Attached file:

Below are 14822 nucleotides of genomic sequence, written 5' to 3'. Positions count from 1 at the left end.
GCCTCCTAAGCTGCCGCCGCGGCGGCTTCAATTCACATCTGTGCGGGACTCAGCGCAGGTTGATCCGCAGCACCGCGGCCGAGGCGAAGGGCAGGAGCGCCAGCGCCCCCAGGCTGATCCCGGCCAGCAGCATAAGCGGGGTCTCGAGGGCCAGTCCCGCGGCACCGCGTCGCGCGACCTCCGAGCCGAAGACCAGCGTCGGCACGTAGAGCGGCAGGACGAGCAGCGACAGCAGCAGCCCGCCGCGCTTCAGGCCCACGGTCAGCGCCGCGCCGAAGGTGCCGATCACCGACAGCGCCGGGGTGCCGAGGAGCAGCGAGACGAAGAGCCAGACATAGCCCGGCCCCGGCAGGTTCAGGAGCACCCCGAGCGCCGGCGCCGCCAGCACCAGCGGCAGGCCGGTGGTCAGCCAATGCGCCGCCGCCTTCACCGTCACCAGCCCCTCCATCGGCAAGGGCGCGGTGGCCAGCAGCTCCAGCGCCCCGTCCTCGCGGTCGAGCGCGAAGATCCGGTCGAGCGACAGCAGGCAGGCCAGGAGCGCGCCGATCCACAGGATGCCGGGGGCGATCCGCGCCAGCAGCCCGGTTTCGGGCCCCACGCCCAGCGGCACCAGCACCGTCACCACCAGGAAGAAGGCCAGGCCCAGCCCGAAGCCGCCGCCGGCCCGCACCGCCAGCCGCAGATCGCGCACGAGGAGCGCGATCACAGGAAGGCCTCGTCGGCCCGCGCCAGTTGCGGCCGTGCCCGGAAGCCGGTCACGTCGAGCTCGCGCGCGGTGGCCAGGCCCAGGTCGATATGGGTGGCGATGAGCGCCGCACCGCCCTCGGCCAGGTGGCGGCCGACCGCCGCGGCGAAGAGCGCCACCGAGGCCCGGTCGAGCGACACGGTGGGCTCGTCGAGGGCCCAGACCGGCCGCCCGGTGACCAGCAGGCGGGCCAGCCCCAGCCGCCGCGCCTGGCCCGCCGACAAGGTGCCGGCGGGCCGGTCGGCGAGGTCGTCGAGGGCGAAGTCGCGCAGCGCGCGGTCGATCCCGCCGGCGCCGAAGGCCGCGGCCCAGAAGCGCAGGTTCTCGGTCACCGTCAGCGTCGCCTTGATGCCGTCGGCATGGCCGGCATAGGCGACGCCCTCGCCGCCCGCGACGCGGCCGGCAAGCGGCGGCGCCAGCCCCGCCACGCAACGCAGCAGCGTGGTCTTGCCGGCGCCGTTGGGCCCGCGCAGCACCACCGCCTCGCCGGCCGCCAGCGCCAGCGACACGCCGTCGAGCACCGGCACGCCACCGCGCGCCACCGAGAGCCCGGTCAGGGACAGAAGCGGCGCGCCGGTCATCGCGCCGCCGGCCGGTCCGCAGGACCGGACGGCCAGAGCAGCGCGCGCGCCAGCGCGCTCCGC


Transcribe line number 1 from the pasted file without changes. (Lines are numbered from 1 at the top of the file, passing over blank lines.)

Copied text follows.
Below are 14822 nucleotides of genomic sequence, written 5' to 3'. Positions count from 1 at the left end.